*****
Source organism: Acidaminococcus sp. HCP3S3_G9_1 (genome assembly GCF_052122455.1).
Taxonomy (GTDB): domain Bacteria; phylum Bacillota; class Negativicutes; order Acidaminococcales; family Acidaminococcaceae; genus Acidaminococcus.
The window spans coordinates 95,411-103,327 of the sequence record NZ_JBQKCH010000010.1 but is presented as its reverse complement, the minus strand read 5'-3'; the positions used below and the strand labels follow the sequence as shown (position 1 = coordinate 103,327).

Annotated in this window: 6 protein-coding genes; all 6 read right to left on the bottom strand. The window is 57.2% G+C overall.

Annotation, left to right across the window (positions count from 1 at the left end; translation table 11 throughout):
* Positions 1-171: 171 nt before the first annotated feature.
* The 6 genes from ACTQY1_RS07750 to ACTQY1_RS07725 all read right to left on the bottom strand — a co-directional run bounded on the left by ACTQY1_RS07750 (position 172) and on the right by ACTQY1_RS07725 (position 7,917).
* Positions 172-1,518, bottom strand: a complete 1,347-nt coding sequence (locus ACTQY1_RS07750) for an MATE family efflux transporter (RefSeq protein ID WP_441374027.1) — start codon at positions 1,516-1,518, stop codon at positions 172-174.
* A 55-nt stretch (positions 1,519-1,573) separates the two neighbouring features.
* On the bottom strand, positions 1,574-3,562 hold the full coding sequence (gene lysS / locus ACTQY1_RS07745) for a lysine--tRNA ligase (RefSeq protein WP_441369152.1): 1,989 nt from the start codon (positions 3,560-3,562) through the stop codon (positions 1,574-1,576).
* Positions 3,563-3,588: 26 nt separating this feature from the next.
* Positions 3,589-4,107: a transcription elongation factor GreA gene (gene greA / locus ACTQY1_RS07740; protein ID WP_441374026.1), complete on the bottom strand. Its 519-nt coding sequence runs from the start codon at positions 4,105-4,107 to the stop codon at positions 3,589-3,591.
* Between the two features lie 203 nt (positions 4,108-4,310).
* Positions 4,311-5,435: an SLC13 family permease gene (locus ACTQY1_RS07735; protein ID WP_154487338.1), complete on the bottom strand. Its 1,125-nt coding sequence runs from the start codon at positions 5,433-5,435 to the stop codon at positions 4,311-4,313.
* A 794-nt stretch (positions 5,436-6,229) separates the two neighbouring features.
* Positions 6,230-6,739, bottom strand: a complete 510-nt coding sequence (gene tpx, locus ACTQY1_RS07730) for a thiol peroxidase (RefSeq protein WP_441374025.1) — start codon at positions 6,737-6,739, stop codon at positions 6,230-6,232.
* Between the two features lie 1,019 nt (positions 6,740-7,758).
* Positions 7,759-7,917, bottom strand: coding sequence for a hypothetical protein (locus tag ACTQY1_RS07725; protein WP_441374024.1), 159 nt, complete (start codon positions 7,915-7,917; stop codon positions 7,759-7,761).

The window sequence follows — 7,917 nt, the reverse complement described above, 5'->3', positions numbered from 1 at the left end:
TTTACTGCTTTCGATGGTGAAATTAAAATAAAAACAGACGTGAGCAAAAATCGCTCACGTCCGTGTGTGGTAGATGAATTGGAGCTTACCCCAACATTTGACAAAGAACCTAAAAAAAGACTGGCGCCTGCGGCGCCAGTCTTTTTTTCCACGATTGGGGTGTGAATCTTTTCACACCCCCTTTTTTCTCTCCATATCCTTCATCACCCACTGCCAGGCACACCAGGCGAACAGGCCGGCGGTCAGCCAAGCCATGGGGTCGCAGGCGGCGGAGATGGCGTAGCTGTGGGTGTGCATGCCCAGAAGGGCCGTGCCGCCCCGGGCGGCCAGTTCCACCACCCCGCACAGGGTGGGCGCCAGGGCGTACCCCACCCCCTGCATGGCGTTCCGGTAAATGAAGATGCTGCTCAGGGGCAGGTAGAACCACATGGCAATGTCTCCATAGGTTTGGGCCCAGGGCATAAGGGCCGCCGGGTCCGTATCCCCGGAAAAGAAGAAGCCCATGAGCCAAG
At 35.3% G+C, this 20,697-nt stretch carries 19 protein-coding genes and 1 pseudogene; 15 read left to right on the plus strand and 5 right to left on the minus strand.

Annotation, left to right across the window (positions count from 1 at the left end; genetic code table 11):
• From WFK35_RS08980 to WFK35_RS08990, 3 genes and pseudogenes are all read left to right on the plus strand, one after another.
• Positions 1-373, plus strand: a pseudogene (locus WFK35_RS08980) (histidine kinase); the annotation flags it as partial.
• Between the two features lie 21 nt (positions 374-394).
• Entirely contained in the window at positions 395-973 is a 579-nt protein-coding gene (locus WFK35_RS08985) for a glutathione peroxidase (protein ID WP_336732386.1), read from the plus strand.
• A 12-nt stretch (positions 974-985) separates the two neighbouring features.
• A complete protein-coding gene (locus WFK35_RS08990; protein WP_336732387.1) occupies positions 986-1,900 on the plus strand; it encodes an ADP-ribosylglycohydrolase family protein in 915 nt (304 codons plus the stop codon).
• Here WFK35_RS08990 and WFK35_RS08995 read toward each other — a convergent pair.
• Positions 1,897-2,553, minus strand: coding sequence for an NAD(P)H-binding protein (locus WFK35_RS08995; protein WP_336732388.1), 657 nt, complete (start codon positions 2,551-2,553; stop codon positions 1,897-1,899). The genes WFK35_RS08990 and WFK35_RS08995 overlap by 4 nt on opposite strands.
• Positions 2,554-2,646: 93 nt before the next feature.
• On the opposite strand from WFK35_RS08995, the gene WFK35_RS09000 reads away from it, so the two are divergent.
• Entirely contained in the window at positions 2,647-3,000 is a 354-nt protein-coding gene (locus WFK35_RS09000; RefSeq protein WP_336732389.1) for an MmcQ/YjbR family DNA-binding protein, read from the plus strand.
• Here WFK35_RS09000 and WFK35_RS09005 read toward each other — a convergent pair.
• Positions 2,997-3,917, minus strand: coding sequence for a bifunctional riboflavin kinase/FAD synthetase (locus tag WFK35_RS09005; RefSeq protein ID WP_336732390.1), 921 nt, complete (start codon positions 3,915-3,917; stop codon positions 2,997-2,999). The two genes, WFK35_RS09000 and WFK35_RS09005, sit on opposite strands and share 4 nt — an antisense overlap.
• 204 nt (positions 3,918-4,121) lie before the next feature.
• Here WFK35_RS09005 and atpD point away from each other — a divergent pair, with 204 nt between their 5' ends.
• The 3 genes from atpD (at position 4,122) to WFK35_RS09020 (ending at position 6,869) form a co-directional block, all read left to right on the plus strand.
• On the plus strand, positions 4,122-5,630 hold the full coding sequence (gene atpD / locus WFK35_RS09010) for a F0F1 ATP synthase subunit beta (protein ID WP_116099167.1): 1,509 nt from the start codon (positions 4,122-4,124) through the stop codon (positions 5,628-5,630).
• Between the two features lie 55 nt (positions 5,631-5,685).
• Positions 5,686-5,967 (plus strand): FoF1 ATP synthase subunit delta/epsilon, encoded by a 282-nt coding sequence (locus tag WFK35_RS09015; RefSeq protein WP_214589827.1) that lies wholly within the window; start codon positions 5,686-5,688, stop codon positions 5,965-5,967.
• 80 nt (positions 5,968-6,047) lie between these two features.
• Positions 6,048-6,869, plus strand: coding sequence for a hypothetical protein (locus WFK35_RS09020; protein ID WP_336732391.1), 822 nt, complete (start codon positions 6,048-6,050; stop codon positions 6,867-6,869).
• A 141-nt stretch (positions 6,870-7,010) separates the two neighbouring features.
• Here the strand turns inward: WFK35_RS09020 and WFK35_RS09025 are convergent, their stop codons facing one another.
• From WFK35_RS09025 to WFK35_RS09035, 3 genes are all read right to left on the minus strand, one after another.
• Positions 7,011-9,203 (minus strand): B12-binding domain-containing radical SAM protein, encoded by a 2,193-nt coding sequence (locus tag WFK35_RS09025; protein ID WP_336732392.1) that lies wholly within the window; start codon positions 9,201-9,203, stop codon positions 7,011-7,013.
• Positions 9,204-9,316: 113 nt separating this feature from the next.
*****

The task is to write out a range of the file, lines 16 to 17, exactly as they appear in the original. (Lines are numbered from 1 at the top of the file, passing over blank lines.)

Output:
* Positions 6,230-6,739, bottom strand: a complete 510-nt coding sequence (gene tpx, locus ACTQY1_RS07730) for a thiol peroxidase (RefSeq protein WP_441374025.1) — start codon at positions 6,737-6,739, stop codon at positions 6,230-6,232.
* Between the two features lie 1,019 nt (positions 6,740-7,758).